Josh Wilson, the new police liaison officer for the School District of New London, is no stranger when it comes to working with young people.
The 37-year-old Wilson, who was hired by the New London Police Department in November 2001, coordinated the department’s Police Explorers Program for many years.
“Explorers is a program designed for youth to explore about a career,” Wilson said. “When I was eighteen years old I joined the National Guard Explorers Program, and my experiences were awesome. At the NLPD, I brought to the table my previous experiences and our Explorer Program, which is now youth run, is now one of the best in the area.”
Wilson added that this year alone, New London’s Police Explorers have been trained on handcuffing, defense and arrest tactics, traffic stops, radio communication, first aid, active shooter situations, bomb threat response, and simulated calls for service.
“These kids are doing things at 14 years old I didn’t do until I was 24,” Wilson said.
As Police Liaison Officer, Wilson acts as the key intermediary between the School District of New London and the New London Police Department. And it is an important role.
“Young adults are so influential, and I can only hope that I can be a positive influence for them,” he said.
Brian Mathu and Kris Dalen-Bard, teachers in NLHS’s Freshmen Academy, invited Wilson to visit their ninth grade American & Global Studies classes during their recent unit on the U.S. Bill of Rights. Wilson educated students on statutes, police intervention options, levels of proof, and Miranda rights. He also demonstrated how and why officers perform a pat down as well as a vehicle search.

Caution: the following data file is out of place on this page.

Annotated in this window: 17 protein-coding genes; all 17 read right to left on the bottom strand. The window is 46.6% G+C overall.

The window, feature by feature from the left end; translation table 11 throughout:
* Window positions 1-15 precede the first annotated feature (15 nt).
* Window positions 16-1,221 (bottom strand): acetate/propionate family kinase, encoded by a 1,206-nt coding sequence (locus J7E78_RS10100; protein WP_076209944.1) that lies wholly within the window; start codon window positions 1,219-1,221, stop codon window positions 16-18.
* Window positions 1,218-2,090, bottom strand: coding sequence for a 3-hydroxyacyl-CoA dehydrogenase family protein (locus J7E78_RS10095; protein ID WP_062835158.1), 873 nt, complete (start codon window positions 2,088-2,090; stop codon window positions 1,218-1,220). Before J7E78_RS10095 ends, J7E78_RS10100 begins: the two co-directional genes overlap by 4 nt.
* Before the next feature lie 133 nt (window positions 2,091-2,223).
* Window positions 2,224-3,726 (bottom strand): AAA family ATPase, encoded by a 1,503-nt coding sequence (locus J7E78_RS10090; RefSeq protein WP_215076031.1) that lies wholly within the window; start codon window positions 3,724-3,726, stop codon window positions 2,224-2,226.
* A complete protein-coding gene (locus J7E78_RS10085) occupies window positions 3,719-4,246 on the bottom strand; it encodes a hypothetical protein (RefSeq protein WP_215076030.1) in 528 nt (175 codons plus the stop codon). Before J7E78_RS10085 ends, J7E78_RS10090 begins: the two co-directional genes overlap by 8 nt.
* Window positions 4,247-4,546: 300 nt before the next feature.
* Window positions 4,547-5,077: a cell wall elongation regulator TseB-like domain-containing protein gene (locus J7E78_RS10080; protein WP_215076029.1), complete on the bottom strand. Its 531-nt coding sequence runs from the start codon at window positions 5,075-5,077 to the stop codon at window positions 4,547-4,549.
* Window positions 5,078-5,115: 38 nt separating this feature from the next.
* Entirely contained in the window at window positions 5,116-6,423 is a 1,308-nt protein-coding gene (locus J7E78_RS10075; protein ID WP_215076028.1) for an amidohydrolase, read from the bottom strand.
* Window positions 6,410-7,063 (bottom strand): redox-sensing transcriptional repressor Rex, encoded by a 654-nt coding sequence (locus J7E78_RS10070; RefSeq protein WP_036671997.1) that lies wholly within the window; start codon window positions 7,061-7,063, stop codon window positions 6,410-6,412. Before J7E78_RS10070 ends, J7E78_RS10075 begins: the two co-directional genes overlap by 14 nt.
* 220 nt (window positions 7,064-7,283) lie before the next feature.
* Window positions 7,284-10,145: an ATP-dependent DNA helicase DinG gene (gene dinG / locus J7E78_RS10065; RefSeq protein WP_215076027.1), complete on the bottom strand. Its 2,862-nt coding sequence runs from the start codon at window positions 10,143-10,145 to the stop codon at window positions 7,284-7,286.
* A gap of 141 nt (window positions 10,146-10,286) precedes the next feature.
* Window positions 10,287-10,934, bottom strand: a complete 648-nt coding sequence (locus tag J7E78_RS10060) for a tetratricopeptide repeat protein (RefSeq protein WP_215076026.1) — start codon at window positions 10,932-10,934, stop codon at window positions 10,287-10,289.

“It was a great way for me to introduce myself to the freshmen students and give them a little insight on who I am and what I am about,” Wilson said. “This was a great opportunity for me and my department to open the door of communication with students.”
“Officer Wilson is a tremendous resource,” said Mathu. “He really relates to our students. I have heard many positive comments about him and his work from students and fellow staff members alike.”
In addition to Wilson’s visits, American & Global Studies students researched a number of Supreme Court cases related to the Bill of Rights. Some deal with police powers and citizens’ rights: Mapp v. Ohio, Miranda v. Arizona, Terry v. Ohio, and Wyoming v. Houghton to name four.
Others deal with school powers and students’ rights: Tinker v. Des Moines, Goss v. Lopez, Ingraham v. Wright, and New Jersey v. T.L.O. among many.
Students used their Chromebooks to research a specific case, determine the Supreme Court’s decision and rationale, and present their findings to fellow students through a shared Google Presentation.
“The study of civics is far more than a course in school,” Mathu said. “Civics is the real-life every day interaction between us, our Constitution, and our government. And this project, together with Officer Wilson’s visit, brought this interaction to life.”